Angewandte Chemie International Edition
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Angewandte Chemie International Edition ,
February 2, 2012
Zinc-finger proteins act as site-specific adapters for DNA-origami structures
DNA is not merely a carrier of genetic information; DNA is a useful building material for nanoscale structures. In a way similar to origami, the Japanese art of paper folding, a long single strand of DNA can be folded into nearly any three-dimensional shape desired with the use of short DNA fragments. The DNA nanostructure can also be equipped with specific docking sites for proteins. In the journal Angewandte Chemie, a team led by Takashi Morii at the University of Kyoto (Japan) has now introduced a new method for attaching the proteins by means of special “adapters” known as zinc-finger proteins.
Physiological processes and chemical reactions in cells are highly specific and take place in several reaction steps. Multiple enzymes must cooperate in order to catalyze the sequential steps of the required chemical transformations – and are much more efficient at it than synthetic systems. The natural systems can only be effectively imitated if the individual enzymes and factors have the correct relative orientations in space. DNA-origami structures can be used as “molecular switchboards” to arrange enzymes and other proteins with nanometer-scale precision.
Various methods for binding proteins to DNA-origami structures have previously been developed, but in most cases they require modification of the protein. “A method based only on proteins is desirable,” says Morii, “because it would simplify and accelerate the binding of proteins to the origami.”
Morii and his team settled on the use of zinc-finger proteins as “adapters”. A polypeptide chain of zinc-finger protein grabs a zinc ion to form a stable compact fold; this fold referred to as a “zinc finger” and can bind to specific DNA patterns. It is possible to make zinc fingers that recognize any DNA pattern desired.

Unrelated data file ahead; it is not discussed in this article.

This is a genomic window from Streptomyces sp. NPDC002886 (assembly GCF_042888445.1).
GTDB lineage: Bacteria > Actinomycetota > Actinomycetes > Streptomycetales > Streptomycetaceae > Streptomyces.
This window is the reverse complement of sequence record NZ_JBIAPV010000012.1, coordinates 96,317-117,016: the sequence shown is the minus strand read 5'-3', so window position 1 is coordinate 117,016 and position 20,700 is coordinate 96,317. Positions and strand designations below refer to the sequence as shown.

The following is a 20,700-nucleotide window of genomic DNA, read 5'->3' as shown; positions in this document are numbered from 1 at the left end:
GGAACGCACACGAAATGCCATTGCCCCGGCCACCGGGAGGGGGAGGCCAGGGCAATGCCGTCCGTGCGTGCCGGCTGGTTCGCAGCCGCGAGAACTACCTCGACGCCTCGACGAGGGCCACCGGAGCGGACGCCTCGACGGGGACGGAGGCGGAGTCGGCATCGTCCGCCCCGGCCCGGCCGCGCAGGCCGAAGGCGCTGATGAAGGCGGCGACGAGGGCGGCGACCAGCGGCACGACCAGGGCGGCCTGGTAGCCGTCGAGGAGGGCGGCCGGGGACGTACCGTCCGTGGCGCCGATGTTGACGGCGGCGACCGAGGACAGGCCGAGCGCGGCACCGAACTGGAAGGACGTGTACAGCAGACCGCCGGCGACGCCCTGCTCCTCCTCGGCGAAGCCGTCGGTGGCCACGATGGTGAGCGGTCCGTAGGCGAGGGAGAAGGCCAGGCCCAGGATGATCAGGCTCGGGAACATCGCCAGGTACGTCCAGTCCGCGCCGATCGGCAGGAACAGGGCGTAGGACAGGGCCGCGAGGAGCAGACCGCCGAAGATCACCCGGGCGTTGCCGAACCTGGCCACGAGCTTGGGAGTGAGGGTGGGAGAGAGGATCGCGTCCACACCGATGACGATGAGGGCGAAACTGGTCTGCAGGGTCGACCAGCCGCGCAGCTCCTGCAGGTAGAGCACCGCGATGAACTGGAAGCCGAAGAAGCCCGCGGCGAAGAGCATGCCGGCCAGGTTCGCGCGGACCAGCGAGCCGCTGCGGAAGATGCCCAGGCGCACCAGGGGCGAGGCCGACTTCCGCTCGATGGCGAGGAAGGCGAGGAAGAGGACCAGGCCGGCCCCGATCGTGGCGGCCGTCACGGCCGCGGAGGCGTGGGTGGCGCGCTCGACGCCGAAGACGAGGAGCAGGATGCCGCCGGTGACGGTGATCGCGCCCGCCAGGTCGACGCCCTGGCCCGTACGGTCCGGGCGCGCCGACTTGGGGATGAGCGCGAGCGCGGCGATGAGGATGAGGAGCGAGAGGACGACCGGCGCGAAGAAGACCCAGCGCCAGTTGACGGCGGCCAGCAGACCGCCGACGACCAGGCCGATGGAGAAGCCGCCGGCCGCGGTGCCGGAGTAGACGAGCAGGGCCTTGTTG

The scientists produced rectangular origami structures with several defined cavities. At these locations, the origamis contain various DNA-recognition patterns for different zinc fingers. The researchers then made proteins that contain zinc-finger units at one end and a fluorescing protein or biotin molecule at the other end. Biotin binds specifically to the large protein streptavidin. Atomic force microscopic images show that the streptavidin molecules always bind specifically to the intended cavity in the origami rectangle.
“Our results demonstrate that zinc fingers are suitable site-selective adapters for targeting specific locations within DNA-origami structures,” says Morii. “Several different adapters carrying different proteins can independently bind at defined locations on this type of nanostructure.”
About the Author
Dr Takashi Morii is a Professor at Kyoto University with appointments at the Institute of Advanced Energy. His main specialty are bioorganic chemistry, chemical biology, and the development of technologies in constructing functional biomacromolecules.